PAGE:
27/06/2016 - 06:08

Morning Headlines

27/06/2016 - 06:08

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PM’s Brexit pitch for stability

Malcolm Turnbull has used Britain’s shock exit from the European Union to urge a vote for political and economic stability on July 2, while Labor further imperilled its prospects by admitting its policies would increase the budget deficit by $16.5 billion over four years. The Fin

Developers will cut jobs if Labor wins

More than half of property industry leaders surveyed say they will cut staff if Labor’s negative gearing plans come into effect because it would weaken property markets, the Urban Development Institute of Australia says. The Fin

Leave vote shakes oil and gas industries

Resource industry leaders have been shaken by the Brexit vote and left wondering whether the unexpected decision will have any longer-term impact on the outlook for energy and commodity markets. The Fin

Surge puts PM on cusp of victory

The Coalition has pulled ahead of Labor for the first time in the campaign, and enters the final week leading by 51 per cent to 49 per cent as the economy takes centre stage amid fallout from the Brexit. The Aus

British price war threatens Bunnings

A cutthroat price war in Britain’s £11 billion ($20bn) DIY hardware sector could neuter Bunnings’ plans to use an “everyday low price” model to win market share. The Aus

Bigger deficit will pay off: ALP

Bill Shorten will go to Saturday’s election promising to increase the Budget deficit over the next four years by $16.5 billion, hoping voters will accept his pledge to deliver bigger surpluses in the coming decade. The West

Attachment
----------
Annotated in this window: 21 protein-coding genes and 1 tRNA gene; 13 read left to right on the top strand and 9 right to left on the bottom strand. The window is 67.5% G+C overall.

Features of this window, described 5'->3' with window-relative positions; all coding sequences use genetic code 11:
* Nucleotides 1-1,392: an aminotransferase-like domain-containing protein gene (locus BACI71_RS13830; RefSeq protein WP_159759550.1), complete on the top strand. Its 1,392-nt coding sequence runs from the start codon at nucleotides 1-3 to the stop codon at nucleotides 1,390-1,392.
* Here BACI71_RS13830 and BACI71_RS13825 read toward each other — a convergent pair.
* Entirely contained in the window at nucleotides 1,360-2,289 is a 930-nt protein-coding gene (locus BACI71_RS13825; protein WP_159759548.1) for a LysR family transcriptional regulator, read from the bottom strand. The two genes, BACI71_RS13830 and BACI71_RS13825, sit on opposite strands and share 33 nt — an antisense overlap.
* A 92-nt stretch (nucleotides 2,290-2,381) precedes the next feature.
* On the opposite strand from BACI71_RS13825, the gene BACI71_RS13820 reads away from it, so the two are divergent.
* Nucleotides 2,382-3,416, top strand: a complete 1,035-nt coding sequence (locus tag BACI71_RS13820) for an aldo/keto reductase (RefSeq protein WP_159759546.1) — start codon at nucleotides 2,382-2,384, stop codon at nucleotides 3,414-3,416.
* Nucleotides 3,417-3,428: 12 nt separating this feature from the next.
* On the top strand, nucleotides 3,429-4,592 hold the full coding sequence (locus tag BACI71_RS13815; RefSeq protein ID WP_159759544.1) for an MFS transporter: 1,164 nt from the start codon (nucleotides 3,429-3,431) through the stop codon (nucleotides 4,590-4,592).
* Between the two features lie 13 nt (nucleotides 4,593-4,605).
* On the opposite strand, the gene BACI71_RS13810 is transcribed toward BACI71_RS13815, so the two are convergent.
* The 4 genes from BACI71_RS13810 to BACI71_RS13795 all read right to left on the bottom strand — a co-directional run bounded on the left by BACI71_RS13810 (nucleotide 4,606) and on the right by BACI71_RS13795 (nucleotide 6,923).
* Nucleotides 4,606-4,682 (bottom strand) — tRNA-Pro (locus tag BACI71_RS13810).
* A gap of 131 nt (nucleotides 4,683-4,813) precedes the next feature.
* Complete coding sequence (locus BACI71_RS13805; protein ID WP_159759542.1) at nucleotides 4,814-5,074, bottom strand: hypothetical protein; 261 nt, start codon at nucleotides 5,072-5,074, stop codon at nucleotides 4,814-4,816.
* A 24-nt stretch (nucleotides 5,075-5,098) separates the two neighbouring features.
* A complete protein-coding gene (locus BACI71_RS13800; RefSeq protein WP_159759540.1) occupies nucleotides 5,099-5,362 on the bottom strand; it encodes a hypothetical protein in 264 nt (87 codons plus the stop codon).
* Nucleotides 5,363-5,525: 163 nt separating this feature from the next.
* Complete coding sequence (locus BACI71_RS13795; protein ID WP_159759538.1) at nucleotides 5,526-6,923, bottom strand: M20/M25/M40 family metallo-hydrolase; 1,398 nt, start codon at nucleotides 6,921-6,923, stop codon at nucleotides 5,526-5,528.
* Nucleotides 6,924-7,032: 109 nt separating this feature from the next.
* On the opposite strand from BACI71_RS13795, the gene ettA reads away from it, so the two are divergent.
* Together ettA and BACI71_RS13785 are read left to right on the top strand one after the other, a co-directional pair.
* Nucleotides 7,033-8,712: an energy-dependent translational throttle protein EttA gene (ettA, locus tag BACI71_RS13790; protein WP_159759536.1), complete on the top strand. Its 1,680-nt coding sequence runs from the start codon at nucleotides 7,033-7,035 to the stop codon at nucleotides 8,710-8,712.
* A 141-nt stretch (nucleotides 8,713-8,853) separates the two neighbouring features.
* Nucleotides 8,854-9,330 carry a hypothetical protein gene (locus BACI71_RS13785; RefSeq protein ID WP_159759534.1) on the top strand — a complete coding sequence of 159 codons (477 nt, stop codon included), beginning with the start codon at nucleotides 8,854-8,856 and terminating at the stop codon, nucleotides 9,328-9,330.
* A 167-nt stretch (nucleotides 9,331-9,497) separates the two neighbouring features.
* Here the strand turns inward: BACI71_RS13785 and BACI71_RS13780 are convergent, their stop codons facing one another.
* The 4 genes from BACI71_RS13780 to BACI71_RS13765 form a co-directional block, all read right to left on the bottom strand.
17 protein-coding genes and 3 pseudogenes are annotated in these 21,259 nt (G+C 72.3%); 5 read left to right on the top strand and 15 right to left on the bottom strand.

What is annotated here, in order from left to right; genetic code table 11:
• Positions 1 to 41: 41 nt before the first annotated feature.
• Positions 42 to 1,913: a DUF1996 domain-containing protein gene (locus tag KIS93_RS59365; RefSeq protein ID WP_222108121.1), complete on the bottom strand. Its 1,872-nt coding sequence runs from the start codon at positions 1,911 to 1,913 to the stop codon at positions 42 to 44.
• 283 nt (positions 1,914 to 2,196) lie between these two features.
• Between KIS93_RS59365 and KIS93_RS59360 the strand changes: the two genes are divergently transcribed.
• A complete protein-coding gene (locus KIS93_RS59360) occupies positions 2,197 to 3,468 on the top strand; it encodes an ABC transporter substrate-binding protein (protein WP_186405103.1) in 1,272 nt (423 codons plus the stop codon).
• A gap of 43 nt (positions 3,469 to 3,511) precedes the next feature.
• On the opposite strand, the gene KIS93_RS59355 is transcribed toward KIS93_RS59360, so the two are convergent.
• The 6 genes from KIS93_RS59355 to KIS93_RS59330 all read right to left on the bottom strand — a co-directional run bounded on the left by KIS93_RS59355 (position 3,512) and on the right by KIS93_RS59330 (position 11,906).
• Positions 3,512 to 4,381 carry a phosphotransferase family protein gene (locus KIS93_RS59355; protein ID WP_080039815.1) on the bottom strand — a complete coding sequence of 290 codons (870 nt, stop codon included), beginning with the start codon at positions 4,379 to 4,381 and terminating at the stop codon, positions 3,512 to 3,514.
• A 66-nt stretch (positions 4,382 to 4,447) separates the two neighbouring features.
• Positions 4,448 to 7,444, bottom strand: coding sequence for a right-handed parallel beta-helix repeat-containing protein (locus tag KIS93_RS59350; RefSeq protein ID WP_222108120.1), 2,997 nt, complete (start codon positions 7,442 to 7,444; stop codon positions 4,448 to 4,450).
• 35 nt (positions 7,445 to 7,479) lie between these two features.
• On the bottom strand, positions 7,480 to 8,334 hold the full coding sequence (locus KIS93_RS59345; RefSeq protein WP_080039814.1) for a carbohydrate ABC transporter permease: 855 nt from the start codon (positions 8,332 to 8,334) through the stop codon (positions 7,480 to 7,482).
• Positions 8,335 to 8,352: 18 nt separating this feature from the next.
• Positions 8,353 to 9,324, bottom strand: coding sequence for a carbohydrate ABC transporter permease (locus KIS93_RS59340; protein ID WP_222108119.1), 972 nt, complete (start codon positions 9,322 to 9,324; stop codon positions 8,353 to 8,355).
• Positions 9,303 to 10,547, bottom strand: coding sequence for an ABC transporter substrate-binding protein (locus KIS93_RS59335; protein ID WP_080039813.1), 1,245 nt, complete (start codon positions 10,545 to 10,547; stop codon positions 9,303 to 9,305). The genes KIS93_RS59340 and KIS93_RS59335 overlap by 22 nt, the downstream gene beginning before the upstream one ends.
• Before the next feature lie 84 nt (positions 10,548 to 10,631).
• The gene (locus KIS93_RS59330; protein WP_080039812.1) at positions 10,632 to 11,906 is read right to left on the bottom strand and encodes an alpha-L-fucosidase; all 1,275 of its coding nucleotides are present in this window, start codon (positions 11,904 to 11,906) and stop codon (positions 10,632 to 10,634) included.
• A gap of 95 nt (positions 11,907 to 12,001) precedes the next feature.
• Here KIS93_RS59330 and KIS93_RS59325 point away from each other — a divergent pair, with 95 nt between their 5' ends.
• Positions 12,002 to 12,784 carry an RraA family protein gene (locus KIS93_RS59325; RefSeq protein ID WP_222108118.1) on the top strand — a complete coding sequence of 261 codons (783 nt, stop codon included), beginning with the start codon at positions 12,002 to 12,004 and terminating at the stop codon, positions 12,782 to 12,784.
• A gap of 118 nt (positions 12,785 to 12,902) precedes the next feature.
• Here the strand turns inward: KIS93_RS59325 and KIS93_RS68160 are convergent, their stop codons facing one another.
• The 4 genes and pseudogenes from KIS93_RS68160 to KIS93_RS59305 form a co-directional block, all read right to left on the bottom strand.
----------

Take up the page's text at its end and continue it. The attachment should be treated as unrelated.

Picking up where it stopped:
Brexit adds weight to imminent interest cut

Markets have it at almost a 50-50 chance that the Reserve Bank will cut rates when it holds its meeting next month, amid fears of a slowing global economy. The West

 

 

The Australian Financial Review

Page 1: Malcolm Turnbull has used Britain’s shock exit from the European Union to urge a vote for political and economic stability on July 2, while Labor further imperilled its prospects by admitting its policies would increase the budget deficit by $16.5 billion over four years.

Page 3: Officials from Treasury, the Reserve Bank of Australia and regulatory bodies are moving to calm their jittery political masters, insisting that the financial turmoil unleashed by the Brexit vote will not trigger another global financial crisis.

Clearance rates picked up in the four largest auction cities as low stock levels drove buyer demand ahead of school holidays and next week’s federal election.

Brexit will boost Australia’s residential property market as Britain’s decision to leave the European Union will increase perceptions of the market’s safe-haven status, observers say.

Page 6: More than half of property industry leaders surveyed say they will cut staff if Labor’s negative gearing plans come into effect because it would weaken property markets, the Urban Development Institute of Australia says.

Page 15: An independent United Kingdom’s first export to the world could be a second financial crisis, warns Geoff Wilson, chairman of Wilson Asset Management.